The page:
[57] Baghawī: It is reported that ʿAlī said it was Allāh’s Book. Saʿīd b. Jubayr said that it was the road to Paradise. Sahl b. ʿAbdullāh said that it was the way of (Ahlu’l)-Sunnah wa’l-Jamāʿah. Bakr b. ʿAbdullāh al-Muzanī said that it was the way of Allāh’s Messenger (SAW). Abū’l-ʿĀliyah and Ḥasan said that it Allāh’s Messenger, his family and his two Companions.

[58] Ibn ʿAbbās explained this verse by saying, ‘Inspire us towards Your true religion,’ and again, ‘Inspire us towards the right road which is the religion of Allāh containing no crookedness.’(Suyūṭī 1:75)

Ibn al-Qayyim, Madārij al-Sālikīn 1:16 said, ‘A road, ṭarīq, cannot be regarded to be a path, ṣirāt, unless five conditions are met: that it is straight, that it leads to the intended goal, that it is close to the objective, that it is expansive enough to accommodate those traversing it, and that it has been sign-posted as being the actual route to the goal.

The fact that this Path is straight proves that it is close for the shortest distance between two points is a straight line. The fact that is straight proves that it leads to the object. The fact that it has been appointed for all those who would traverse it shows that it is wide enough to accommodate them. The fact that the Path has been adjoined to the One who has blessed them shows that it has been so sign-posted.’

[59] T. Khalidi

[60] Ṣirāṭa man: Ibn Masʿūd, ʿUmar, ʿAli (shādh)

[61] Baghawī: ʿIkrimah said, ‘Those you have graced with firmness of faith and steadfastness, and they are the Prophets.’ Ibn ʿAbbās said, ‘They are the people of Mūsā and ʿĪsā before they altered their religion.’ ʿAbdu’l-Raḥmān b. Zayd said, ‘They are the Prophet (SAW) and those with him.’ Abū’l-ʿĀliyah said, ‘They are the family of Allāh’s Messenger, Abū Bakr, ʿUmar and his household.’ Shahr b. Ḥawshab said, ‘They are the Companions of Allāh’s Messenger and his household.’

[62] Ibn ʿAbbās summarised the meaning of this verse with his words, ‘[Those you have blessed] by making them obedient to You and worship You including the Angels, the Prophets, the sincerely truthful, the martyrs and the righteous. This is like what our Lord says, “They will be in the company of those upon whom Allāh has bestowed His favour: …” (al-Nisā 4:59)’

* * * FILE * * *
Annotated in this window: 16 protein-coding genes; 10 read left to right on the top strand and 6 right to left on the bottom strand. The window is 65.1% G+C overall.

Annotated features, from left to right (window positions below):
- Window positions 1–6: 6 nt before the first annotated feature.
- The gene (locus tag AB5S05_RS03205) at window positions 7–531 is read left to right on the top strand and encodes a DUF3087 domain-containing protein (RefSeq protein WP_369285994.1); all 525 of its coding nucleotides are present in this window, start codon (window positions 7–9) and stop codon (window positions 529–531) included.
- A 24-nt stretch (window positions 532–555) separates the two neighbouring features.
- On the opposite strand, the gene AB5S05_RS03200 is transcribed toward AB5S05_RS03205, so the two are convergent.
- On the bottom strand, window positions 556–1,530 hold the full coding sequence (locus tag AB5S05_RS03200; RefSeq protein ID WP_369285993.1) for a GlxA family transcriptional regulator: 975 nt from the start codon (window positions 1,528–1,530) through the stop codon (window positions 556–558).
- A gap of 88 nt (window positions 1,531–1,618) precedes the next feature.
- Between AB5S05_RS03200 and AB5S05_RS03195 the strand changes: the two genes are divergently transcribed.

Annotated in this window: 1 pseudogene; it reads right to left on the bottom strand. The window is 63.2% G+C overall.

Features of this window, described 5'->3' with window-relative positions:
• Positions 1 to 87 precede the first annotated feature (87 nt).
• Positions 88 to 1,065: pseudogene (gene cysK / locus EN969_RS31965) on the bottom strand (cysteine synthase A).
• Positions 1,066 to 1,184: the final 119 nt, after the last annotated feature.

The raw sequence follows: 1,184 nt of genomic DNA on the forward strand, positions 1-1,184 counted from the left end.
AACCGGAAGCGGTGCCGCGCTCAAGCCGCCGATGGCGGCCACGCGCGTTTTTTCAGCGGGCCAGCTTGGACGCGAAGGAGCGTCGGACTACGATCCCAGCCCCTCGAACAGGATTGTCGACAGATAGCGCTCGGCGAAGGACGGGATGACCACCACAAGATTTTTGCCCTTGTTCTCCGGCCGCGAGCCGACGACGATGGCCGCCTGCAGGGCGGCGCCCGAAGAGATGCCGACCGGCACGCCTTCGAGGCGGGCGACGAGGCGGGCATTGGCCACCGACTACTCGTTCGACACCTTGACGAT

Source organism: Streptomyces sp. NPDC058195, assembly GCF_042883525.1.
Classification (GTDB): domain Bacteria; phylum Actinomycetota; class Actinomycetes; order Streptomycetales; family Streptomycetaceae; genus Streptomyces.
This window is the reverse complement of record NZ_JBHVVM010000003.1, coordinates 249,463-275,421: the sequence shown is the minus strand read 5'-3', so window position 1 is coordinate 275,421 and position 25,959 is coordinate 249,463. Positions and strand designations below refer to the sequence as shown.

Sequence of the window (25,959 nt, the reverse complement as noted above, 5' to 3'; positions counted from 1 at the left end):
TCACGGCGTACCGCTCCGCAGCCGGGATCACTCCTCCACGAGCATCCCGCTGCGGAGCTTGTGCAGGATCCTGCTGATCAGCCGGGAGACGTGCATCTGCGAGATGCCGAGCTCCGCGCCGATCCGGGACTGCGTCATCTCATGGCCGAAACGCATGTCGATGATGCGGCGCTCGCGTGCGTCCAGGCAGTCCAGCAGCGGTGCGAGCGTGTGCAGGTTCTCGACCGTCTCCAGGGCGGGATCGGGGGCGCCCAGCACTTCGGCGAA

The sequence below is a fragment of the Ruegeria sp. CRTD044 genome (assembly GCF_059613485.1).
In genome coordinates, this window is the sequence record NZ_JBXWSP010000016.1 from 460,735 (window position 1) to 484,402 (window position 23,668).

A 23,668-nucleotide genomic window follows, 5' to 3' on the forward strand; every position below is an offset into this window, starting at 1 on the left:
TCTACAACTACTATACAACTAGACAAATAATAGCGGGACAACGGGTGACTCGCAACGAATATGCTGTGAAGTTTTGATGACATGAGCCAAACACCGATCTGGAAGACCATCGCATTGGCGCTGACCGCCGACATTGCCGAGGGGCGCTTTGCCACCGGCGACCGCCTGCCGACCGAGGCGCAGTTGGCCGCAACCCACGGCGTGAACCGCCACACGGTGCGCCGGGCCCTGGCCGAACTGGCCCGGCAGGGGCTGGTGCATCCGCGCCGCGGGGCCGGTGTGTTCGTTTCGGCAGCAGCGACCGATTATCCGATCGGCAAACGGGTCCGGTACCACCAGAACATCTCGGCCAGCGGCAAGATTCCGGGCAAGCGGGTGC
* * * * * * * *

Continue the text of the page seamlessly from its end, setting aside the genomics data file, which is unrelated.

[63] Ghayraʾl- : ʿUmar, ʿAlī and a lesser known narration from ibn Kathīr (shādh)

[64] Ghayruʾl-: ʿUmar (shādh)

[65] Ghayriʾl-Ḍāllīn: ʿUmar, ʿAlī, Ubayy, Abū Bakr (shādh)

[66] Baghawī: The essential meaning of ḍalāl is disintegration and dissolution, as such it is said, ‘The milk ḍalla in the water,’ when it is mixed such that it disappears.

[67] Baghawī: Allāh has stated that the Jews have anger on them in His words, “…those who incurred Allāh’s curse and His anger” (al-Māʾidah 5:60), and He has stated that the Christians are astray in His words, “and do not follow the vain desires of people who went astray in times gone by.” (al-Māʾidah 5:60). Sahl b. ʿAbdullāh said that those who have anger on them are the ones who commit innovation, bidʿah. Those who are astray refers to those who have left the Sunnah.

[68] Tirmidhī #2953, 2954, Aḥmad #19381, Saʿīd b. Manṣūr #179, Ṭabarī 1:61, Ibn Abī Ḥātim #40. It was declared ṣaḥīḥ by ibn Ḥibbān #6246, 7206, 7365 and Albānī #8202

[69] Muslim records on the authority of Abū Mūsā al-Ashʿarī who said, ‘The Messenger of Allāh (SAW) addressed us and explained to us our Sunnah [that we should follow] and explained to us [the method of performing] our prayer. He said, “When you pray, straighten your rows and let one of you lead you. When he says the takbīr then say the takbīr. When he says, “Not of those upon whom is anger nor of those who are astray” then say āmīn and Allāh will respond to you.”’

Muslim records on the authority of Abū Hurayrah that the Messenger of Allāh (SAW) said, “When the Imām says āmīn then say āmīn for indeed the one whose āmīn coincides with the āmīn of the Angels will have his previous [minor] sins forgiven.”

Ibn Mājah #856 records on the authority of ʿĀʾishah (RA) that the Messenger of Allāh (SAW) said, “The Jews do not envy you for anything as much as they envy you for saying the salām and āmīn.”

Abu Rumaysah Refi Shafi was born and brought up in High Wycombe. He currently studies with Shaykh Haitham Al-Haddad and, previously, Shaykh Abu AbdiRahman Al-Libee. He graduated from Imperial College from the faculty of Electronic Engineering. He currently works as a Software Engineer and is the chairman of WISE (Wycombe Islamic Society). He is very active in his local community, especially with his Masjid and working with youth. He has translated a number of books such as ‘The Criterion between the Friends of Allah and the Friends of Shaytan,’ and ‘Relief from Distress (the Dua of Yunus ‘alayhī al-Salām),’ both by Ibn Taymiyyah as well as many others. He has also written an explanation of Surah al-Fatihah called ‘The Spiritual Cure.’ He currently gives weekly circles in High Wycombe on a variety of topics covering aqidah, fiqh, hadith, tafsir and Arabic Language. He is also a Lecturer for MRDF.